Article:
That was replaying in my mind as I ran to my house to get my shotgun. Muties in the suburbs. They didn't have any right being here. A man had the right to arm himself, to defend himself against intruders, to defend himself especially against the next wave out to swamp humanity.
But as soon as I stepped in my door, Beth and Jenny ran up to me, their faces slate-blank with horror. "Daddy, Daddy," Beth said, throwing her arms around me as I knelt down to pick her up. "Don't let them hurt her, Daddy."
Jenny, who was a year older, came up to me but wasn't able to speak. Her chest was just heaving, as if she either wanted to cry or was too far gone to attempt it. I asked them who this "her" was, and who was the "them" trying to hurt her.
That was when my wife Doris walked in, and told me, "I think you'd better see this, Phil, down in the basement."
So she took me down, and I saw.
It wasn't a stray dog.
It was a stray mutant.
A little girl mutant.
A little girl, just about the size of a four-year-old, even though she was eight. A little girl in a tattered blue dress and sweater, and white tie-up shoes that didn't seem to quite fit her.
A little girl, whose face resembled a skull with fleshtones painted over it, with huge globular eyes that seemed all pupil, with almost no hair on her head except two tufts at the sides, which were tied with pink bows.
A little girl who was sitting there, knees clasped to her chest, looking very scared, and crying.
Jenny finally found her voice. "We found her in the park, Daddy. After that big storm. She was all wet and cold."
The little mutant girl spoke up. She had a normal, eight-year-old voice, a little on the squeaky side. "I was hungry, mister," she said. "Or I'd have kept hiding."
She told me that her father had gotten fired from his job, that her mother cried all the time, that they claimed what had happened was all her fault, and that they had left her. "They went away," she said, and she looked at me. "Are you going to send me away?"
I didn't know what to say. There were men out there, the men with knives and pitchforks and guns, and they would burn this house down like Klansmen if they thought it harbored a mutant. I would die, and all my family with me.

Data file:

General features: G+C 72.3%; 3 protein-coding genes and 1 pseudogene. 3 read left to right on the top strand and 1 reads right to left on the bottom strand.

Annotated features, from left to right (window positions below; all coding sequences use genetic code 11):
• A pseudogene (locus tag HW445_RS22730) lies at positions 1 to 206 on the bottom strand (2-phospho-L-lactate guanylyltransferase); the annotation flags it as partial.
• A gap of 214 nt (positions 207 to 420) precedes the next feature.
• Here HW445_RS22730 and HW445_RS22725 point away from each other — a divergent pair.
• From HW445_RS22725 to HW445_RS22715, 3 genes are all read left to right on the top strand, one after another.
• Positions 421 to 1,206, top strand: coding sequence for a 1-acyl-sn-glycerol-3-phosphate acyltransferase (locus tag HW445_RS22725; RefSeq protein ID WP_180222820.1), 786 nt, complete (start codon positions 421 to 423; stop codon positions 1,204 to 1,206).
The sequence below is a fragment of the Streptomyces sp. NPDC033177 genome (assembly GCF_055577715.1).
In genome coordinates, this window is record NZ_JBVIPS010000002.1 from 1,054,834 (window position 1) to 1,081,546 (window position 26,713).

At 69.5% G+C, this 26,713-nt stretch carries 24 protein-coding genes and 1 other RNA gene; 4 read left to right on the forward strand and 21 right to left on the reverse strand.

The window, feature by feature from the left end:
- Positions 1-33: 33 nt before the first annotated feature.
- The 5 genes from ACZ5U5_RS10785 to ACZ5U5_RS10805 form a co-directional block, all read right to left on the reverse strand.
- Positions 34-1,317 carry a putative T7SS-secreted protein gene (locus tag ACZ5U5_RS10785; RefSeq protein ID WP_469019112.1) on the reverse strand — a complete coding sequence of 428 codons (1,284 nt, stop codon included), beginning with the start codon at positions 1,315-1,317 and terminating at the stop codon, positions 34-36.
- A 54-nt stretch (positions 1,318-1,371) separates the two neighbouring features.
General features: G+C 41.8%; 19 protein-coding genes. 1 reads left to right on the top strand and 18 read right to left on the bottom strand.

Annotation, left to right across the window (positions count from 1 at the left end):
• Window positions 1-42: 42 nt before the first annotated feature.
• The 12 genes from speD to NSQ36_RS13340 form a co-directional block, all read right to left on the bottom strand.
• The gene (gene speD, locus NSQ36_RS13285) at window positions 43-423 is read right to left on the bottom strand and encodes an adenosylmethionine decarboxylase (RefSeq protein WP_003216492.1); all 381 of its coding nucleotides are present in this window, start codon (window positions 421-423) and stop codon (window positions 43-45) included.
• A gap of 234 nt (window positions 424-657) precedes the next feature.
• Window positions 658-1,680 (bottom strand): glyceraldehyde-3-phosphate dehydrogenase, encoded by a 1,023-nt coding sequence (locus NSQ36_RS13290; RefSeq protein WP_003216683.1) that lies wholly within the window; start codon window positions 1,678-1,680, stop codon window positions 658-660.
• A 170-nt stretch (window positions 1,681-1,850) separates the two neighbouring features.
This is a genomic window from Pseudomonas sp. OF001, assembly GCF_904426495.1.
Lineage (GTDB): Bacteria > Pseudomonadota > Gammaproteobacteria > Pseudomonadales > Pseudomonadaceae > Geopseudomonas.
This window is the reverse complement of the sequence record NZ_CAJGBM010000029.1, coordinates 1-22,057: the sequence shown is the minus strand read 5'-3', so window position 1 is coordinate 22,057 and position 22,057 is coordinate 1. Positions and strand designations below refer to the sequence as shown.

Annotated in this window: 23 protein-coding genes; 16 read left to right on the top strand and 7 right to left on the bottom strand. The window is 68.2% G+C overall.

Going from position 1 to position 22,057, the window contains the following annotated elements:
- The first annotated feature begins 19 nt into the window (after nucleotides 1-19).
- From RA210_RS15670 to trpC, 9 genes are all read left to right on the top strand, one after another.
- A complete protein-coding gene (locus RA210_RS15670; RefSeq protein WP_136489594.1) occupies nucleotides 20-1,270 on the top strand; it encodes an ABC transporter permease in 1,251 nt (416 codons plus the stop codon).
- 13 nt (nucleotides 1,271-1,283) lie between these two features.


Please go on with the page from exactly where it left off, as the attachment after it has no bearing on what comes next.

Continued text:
Beth, who was sometimes the wisest of us, spoke. "She's nice, Daddy. She plays with us."
I looked at the little girl's eyes again.
I had another flashback, but it wasn't to a comic strip or a movie.
It was back when Patton had liberated a concentration camp, and he'd thrown up when he saw what was inside, and made the people of the town nearby march through it and see what they had hidden from their eyes for years.
I took pictures of the camp and its inmates. I threw up, too. But afterward I kept on clicking.
Something in the inmates' eyes, and this little girl's eyes, were similar.
So I looked at my wife's own eyes, which held a million questions, or one important one, and I said the only thing I knew to say.
"Dear God, Doris, she's just a little girl."
Beth and Jenny both grabbed hold of me and hugged me very hard and said something. Doris stood apart, breathed, and said nothing. And I looked at the little girl mutant, and she was still crying, but she snuffled and said, "Thank you, mister. God bless you."
I was damned if I knew what to do.
So, for awhile after that, a matter of a few weeks, Maggie (for that was the little girl's name) hid in our basement, slept on a cot and then on a small bed we'd bought for her, telling the man at the second-hand furniture store it was for our kids, fed her, and talked to her. Doris tried to be nice to her. God knows, she tried. But she still held back, didn't like to touch her, and Maggie knew.